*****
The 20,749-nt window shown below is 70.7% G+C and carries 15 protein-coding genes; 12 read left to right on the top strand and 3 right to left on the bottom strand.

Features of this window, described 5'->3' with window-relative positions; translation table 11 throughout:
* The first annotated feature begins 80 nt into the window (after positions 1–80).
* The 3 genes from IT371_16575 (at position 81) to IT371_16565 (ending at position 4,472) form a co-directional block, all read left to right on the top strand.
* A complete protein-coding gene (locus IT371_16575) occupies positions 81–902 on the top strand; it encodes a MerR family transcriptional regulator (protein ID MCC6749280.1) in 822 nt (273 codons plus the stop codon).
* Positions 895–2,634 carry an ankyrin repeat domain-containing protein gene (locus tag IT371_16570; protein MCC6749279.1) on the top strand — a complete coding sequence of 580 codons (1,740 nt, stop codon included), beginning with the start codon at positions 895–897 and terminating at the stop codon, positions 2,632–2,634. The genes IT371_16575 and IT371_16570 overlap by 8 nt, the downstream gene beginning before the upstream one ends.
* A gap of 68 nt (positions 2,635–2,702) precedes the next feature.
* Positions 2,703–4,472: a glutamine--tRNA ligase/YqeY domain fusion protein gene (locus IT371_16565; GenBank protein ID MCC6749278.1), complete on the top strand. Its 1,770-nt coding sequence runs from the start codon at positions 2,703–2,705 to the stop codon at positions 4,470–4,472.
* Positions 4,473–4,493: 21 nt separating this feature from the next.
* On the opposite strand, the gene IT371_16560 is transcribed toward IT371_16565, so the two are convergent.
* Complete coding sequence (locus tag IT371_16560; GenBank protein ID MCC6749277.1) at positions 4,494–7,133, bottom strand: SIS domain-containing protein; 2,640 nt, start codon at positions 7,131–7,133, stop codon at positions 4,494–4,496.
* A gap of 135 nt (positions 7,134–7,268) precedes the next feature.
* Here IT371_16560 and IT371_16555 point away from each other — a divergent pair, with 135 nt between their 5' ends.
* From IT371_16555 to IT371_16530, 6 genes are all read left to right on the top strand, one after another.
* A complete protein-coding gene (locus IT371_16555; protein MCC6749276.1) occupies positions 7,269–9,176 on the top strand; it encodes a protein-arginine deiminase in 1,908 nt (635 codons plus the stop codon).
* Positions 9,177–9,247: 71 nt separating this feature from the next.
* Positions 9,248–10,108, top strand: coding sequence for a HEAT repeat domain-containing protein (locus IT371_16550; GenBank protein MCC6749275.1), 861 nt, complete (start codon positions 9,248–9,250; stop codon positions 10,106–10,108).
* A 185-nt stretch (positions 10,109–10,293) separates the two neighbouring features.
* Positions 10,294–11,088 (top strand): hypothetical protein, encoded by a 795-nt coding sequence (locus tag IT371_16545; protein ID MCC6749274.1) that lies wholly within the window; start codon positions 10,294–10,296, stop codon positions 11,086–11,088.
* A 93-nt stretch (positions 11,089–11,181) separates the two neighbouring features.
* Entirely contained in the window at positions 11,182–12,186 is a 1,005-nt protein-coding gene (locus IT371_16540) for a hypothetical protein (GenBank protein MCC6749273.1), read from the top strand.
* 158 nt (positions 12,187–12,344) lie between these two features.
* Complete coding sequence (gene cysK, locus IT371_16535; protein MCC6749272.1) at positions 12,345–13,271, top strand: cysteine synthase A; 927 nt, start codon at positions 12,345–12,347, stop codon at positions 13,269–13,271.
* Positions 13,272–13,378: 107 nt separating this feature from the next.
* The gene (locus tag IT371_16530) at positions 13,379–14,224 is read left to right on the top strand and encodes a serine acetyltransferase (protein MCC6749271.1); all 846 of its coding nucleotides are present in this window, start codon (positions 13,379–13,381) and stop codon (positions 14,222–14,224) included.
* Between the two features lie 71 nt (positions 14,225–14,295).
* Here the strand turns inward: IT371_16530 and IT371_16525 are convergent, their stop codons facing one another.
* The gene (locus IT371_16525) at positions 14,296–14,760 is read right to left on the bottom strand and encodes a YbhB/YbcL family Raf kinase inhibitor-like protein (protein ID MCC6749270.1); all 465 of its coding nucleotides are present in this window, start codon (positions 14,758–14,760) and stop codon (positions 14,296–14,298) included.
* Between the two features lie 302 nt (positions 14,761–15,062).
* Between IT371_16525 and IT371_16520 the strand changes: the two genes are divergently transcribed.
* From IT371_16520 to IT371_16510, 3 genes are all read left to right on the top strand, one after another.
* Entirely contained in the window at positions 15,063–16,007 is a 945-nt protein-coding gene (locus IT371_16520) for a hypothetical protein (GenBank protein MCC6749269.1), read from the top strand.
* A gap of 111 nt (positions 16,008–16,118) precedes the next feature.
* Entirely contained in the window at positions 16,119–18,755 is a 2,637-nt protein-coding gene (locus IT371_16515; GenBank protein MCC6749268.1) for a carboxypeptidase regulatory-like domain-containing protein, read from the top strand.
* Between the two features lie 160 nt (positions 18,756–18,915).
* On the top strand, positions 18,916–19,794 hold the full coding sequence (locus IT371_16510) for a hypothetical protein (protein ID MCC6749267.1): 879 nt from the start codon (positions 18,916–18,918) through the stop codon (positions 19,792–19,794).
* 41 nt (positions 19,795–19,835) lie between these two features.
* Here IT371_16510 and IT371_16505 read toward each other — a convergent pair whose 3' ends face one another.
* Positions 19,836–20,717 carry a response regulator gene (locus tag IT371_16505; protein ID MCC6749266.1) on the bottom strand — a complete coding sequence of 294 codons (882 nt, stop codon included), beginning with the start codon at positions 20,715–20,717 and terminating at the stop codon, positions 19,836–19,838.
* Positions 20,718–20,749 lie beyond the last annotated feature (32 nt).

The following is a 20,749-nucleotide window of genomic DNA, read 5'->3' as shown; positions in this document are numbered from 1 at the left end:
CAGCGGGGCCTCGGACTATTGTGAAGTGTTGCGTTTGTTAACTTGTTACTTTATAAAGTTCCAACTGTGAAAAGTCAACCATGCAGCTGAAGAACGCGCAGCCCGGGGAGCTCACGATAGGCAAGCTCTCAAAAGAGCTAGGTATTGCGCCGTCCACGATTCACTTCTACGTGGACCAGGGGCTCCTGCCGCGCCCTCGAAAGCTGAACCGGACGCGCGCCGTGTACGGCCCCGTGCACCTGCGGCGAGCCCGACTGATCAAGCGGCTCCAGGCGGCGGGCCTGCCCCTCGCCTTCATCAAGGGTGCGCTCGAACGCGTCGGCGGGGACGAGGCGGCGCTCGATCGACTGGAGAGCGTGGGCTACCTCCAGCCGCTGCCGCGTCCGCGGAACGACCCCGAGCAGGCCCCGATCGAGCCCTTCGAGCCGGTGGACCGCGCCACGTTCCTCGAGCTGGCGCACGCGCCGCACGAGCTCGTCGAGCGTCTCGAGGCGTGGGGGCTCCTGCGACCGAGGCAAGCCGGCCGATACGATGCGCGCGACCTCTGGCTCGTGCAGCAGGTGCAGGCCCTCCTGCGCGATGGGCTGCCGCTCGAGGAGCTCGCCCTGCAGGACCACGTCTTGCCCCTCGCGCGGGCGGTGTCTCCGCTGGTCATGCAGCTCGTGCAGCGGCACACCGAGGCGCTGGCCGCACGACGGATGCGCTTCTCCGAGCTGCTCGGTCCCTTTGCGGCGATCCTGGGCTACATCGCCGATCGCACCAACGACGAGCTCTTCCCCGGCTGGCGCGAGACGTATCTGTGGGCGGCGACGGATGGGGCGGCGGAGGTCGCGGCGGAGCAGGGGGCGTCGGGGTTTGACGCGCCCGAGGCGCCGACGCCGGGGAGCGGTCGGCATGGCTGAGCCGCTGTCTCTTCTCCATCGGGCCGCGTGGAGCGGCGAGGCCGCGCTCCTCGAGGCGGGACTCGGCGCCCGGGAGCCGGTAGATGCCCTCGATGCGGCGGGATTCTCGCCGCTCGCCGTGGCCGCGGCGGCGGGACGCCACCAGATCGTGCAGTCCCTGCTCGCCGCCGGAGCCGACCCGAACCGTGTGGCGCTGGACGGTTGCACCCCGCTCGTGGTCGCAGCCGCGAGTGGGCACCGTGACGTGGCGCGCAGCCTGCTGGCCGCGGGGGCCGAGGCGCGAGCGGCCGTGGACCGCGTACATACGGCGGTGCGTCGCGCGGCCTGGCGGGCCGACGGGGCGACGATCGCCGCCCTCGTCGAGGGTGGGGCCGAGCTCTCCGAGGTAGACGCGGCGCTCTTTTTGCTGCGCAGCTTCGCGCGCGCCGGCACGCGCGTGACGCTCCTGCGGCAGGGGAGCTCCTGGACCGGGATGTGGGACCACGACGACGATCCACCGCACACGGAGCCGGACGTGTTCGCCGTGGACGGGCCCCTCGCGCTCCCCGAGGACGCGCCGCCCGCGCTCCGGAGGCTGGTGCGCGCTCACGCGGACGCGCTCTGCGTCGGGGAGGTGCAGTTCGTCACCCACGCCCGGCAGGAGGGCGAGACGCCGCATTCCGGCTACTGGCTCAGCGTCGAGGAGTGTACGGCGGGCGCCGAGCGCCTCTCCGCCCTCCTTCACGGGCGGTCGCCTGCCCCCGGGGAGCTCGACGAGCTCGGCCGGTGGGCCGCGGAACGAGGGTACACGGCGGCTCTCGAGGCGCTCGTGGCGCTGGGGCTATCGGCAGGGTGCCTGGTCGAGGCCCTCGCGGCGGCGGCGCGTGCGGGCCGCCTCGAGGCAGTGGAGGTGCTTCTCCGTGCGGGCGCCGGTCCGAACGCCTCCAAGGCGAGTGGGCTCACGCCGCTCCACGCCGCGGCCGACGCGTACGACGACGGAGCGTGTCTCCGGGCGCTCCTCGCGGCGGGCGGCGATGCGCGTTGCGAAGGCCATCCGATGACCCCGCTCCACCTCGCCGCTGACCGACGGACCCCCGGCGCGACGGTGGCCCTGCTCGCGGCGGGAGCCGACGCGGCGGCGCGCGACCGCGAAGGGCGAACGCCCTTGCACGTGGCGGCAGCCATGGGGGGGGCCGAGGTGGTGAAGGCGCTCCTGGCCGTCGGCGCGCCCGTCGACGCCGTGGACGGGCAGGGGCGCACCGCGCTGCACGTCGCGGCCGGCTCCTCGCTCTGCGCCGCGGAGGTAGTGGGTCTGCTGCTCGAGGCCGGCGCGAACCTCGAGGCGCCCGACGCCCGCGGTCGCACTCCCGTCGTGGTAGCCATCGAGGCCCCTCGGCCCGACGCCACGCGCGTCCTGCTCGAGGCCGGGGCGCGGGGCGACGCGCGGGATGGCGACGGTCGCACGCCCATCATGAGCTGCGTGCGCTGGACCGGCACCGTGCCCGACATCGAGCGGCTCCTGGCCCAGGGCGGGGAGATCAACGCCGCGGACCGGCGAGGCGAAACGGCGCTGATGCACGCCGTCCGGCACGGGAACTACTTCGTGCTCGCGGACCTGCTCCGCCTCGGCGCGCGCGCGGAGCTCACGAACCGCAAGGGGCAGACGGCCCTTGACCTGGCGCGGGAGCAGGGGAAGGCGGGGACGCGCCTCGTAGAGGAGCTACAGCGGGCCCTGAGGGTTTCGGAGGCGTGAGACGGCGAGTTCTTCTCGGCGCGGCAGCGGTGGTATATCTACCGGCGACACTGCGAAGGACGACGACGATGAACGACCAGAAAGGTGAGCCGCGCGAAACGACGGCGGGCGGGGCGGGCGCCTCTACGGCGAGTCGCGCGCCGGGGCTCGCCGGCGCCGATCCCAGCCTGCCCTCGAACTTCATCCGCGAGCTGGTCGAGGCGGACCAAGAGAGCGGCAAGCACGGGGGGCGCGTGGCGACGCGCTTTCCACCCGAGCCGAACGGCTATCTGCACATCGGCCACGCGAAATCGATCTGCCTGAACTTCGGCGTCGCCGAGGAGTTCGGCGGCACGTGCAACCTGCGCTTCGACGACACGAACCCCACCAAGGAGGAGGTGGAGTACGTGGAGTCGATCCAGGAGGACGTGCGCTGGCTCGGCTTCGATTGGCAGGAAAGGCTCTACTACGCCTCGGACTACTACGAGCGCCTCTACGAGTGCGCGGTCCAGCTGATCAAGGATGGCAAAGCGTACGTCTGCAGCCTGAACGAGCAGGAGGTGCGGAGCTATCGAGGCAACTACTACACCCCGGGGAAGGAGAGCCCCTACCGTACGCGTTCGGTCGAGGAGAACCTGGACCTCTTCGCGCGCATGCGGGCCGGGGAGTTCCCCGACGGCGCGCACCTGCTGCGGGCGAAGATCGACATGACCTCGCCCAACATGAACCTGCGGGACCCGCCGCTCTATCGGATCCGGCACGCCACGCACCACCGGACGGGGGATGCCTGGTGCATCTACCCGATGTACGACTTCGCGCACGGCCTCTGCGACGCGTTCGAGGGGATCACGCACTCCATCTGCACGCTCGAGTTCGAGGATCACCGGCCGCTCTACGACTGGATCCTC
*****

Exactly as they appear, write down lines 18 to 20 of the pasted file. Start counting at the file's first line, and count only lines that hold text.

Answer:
* A 185-nt stretch (positions 10,109–10,293) separates the two neighbouring features.
* Positions 10,294–11,088 (top strand): hypothetical protein, encoded by a 795-nt coding sequence (locus tag IT371_16545; protein ID MCC6749274.1) that lies wholly within the window; start codon positions 10,294–10,296, stop codon positions 11,086–11,088.
* A 93-nt stretch (positions 11,089–11,181) separates the two neighbouring features.